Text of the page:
I love summer food; love the shift from stovetop to grill and outdoor eating, the fresh vegetables, and the salads, berries, and summer fruit. But with the advent of warm weather, I have to set aside BRAISING, which is my favorite way to prepare meat. Braising, in which (usually) meat is (usually) first browned and then cooked slow and low in liquid, is the best way to cook cheap cuts of meat (unless you plan to barbecue them – more about barbecue and a fabulous weekend competing with friends at the British Barbecue Society’s Grassroots Shake and Sauce – and winning the prize for Best Newcomers! – in another post). But in hot weather, the thought of turning your kitchen into a sauna courtesy of a six-hour braise is only slightly less appealing than the thought of eating the stew that results. Moroccans, however, have mastered the hot-weather braise. I’m speaking, of course, of the tagine. Continue reading
Almost exactly a year ago, I ate at El Suadero, the Monday night Mexican pop-up at Sitka and Spruce in Seattle, which is where I had the unforgettable eponymous milk-braised veal brisket that inspired this dish. Sometime after I returned to London, I set about finding boneless rolled veal brisket, which is what I decided that I needed to recreate it. Starting from the premise that I would only buy free-raised veal, I bought two rolled veal briskets from the lovely people at the Wild Beef Company, which sometimes trades at the Borough Market, and excitedly told my father what I planned to make. My father, who is not a religious man but can have a cruel streak, intoned ominously, “Thou shalt not seethe the calf in its mother’s milk.” Continue reading
When we were all a little younger than we are now (i.e., college-aged), it seemed that everyone fell into two camps on the subject of New Year’s resolutions. We were ardent believers, list-makers, inquisitive interrogators (“what are your New Year’s resolutions?”). Or we were hardened cynics. New Year’s resolution haters. I have to confess I fell more into the first category. I was extremely anxious if I hadn’t identified my New Year’s resolutions by Christmas, and I took them very seriously. The problem is: the day after one of the most dedicated partying nights of the year is not the best time for personal fortitude. Nor was it possible (for me, anyway) to rectify personality defects by sheer force of will. By mid-February, if I made it that far, like almost everyone else I invariably had broken my resolutions.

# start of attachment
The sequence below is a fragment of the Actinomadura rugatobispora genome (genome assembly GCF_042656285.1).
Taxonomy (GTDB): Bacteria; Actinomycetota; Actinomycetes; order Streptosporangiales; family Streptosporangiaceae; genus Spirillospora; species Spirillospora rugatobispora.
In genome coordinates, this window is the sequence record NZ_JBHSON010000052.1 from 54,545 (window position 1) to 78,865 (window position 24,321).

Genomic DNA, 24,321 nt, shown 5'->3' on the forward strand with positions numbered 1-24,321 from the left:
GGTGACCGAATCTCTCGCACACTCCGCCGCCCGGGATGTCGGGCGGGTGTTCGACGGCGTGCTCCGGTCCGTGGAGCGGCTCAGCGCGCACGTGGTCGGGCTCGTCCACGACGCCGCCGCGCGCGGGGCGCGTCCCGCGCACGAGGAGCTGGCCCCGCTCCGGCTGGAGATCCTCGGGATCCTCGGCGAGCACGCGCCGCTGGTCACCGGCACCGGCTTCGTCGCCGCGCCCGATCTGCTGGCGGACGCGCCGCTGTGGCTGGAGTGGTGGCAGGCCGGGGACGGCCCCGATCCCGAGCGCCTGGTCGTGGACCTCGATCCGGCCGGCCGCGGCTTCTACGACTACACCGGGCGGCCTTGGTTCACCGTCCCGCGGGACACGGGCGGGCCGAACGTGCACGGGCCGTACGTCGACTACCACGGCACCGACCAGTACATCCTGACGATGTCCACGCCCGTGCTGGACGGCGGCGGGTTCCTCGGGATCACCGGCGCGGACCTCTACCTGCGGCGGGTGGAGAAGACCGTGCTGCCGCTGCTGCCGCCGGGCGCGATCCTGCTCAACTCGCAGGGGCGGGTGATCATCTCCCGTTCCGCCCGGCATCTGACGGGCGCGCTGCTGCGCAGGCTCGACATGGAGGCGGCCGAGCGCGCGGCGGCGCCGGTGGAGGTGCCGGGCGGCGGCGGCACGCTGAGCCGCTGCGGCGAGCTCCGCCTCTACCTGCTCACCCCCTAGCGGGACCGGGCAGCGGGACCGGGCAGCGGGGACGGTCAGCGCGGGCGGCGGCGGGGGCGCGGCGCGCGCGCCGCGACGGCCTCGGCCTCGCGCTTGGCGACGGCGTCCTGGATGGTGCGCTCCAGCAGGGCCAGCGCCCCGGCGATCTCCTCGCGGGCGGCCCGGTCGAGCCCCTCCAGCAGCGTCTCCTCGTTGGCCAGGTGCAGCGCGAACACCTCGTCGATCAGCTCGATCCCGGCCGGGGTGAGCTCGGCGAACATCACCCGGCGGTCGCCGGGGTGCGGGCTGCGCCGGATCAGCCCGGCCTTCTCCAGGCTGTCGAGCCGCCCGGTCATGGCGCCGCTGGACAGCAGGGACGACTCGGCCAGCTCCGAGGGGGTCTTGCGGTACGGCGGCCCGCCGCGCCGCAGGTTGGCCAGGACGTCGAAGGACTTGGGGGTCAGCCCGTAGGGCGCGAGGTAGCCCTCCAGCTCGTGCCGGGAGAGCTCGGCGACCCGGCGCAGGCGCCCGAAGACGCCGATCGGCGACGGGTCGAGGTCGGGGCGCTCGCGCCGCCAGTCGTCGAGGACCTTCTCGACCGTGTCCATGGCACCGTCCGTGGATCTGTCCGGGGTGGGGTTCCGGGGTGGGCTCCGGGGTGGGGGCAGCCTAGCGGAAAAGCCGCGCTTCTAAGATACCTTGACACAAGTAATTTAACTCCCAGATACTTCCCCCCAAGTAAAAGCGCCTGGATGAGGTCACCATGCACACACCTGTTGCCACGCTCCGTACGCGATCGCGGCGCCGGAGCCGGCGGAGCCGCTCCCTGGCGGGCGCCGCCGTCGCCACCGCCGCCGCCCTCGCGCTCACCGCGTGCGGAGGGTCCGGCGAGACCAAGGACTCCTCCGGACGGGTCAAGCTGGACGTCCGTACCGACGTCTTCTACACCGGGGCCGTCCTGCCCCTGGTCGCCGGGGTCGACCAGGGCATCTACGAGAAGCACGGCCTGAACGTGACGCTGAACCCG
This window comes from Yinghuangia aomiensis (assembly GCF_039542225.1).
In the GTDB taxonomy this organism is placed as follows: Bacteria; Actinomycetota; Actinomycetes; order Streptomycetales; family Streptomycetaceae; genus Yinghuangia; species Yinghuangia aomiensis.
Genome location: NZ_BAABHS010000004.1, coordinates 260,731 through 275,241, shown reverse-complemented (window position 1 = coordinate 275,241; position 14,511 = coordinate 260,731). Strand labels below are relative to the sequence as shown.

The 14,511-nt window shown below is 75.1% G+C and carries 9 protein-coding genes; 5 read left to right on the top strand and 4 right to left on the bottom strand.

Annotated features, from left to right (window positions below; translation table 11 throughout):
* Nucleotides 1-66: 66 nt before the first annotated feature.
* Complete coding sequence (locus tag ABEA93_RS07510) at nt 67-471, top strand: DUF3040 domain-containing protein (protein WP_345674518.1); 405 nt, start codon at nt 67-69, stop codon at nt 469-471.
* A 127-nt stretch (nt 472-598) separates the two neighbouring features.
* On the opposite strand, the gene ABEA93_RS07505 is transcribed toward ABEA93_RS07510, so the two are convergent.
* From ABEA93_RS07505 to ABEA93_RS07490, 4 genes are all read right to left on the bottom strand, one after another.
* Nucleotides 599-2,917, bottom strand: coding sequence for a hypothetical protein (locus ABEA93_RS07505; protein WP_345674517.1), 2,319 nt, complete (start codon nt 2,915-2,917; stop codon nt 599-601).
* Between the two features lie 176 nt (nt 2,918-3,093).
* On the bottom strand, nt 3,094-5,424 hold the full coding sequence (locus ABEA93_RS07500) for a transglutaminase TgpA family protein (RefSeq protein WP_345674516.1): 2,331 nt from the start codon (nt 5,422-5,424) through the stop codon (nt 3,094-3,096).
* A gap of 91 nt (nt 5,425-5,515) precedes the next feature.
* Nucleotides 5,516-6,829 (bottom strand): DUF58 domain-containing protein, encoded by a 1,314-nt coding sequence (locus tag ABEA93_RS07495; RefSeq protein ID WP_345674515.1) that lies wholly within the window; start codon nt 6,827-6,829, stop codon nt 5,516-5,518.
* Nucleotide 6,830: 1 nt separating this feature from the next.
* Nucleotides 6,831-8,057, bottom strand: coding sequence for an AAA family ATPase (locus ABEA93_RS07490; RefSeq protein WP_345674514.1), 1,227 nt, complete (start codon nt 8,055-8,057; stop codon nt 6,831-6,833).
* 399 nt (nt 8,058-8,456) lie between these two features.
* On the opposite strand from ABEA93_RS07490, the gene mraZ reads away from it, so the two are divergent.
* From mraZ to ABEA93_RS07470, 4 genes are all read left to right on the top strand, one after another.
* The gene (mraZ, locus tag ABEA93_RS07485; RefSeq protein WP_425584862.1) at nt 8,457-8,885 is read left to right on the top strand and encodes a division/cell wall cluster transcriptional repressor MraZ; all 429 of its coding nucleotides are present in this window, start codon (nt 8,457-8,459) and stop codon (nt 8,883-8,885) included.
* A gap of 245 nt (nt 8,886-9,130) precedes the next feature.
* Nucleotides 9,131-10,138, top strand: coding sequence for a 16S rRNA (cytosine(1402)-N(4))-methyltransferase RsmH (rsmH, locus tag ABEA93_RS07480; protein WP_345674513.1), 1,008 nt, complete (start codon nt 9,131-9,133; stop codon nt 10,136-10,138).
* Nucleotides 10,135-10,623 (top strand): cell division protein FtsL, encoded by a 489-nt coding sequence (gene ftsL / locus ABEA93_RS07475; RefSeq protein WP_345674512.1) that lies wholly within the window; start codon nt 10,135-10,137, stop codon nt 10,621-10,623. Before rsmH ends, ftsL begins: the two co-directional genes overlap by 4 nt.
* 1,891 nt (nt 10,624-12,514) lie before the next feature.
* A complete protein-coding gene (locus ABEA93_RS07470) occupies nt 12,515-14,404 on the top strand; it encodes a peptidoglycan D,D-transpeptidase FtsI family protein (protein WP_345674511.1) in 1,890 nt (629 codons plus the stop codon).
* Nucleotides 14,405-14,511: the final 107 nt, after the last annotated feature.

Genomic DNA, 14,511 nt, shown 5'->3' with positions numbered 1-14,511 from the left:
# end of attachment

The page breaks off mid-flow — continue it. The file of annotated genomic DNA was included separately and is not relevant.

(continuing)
Now that we are older and the gloss of our idealistic zeal has been tarnished by years of hard living, the best that most of us can manage is a dry January. That is why I propose that we take a leaf from the book of that lofty body the United Nations, and adopt the more gentle practice of making non-binding New Year’s resolutions. The high-minded sentiment is there, without the guilt. Continue reading
Since my move to Bermondsey, my Saturdays have fallen into a pattern. I get up early, so I can get to the Butchery (now only a five minute walk from my flat) soon after they open. Then I slaver over the meat case, which Nathan the butcher and his young disciples have stocked full of lovely cuts of rare breed meat. Then I count my money, which usually isn’t enough. (Like most of the Maltby Street traders, the Butchery only takes cash.) After I’ve made my purchases, I call friends Jess and Will, who (I like to imagine) have been waiting by their phones like addicts waiting for a call from their dealer, and I announce what I’ve bought. My first Saturday back from Seattle, it was, “dry-aged Dexter flatiron, Old Spot streaky bacon, and marrow bones!” Two weeks ago: “Two whole pork jowls!” And last week: “two kilos of white park dry-aged short ribs! Oh my god they’re so beautiful! Streaky bacon! And one-and-a-half kilos of marrow bones!” Continue reading
This post is part two of the series that could be subtitled, “Delicious Things I Cooked Using Homemade Beef Stock.” About a week ago the Guardian food blog ran a piece on comfort food. It was a nice musey piece; good ‘food for thought.’ What defines “comfort food?” Certainly it means something a little different for each of us. I agree with Mr. Fearnley-Whittingstall (the post’s author) that comfort food doesn’t need to be heavy stodgy stuff like shepherd’s pie, although I’m not totally persuaded that it can really extend to anything you’re in the mood to eat. I may be ecstatic about the beautiful salad I’ve just made, but that doesn’t make me want to call it “comfort food.” For me, sometimes comfort food is spicy Asian noodle soups like pho or Szechuan beef tendon soup. But usually when I think of “comfort food,” it is something that evokes a feeling of nostalgia. So I think I liked best what my friend Sabrina said, which is that comfort food is food that feels like a hug. Continue reading
If you’re anything like me, you keep the bones from any meat you’ve cooked and use them for stock. I’m a bit fanatical about this: after I ate the Hawksmoor Breakfast, I was so distressed by the thought of all the lovely marrow bones and carcasses from our feast going to waste that I asked for the bones in a doggy bag. (The servers were maybe a little more snarky about my request than they needed to be – but who cares? The stock I made from those bones was fantastic.) I’ve blogged about making white chicken stock, and there’s also a similar concoction called white veal stock made from veal marrow bones, but 99% of the time what I have to hand is beef bones, and I make a brown beef stock. Continue reading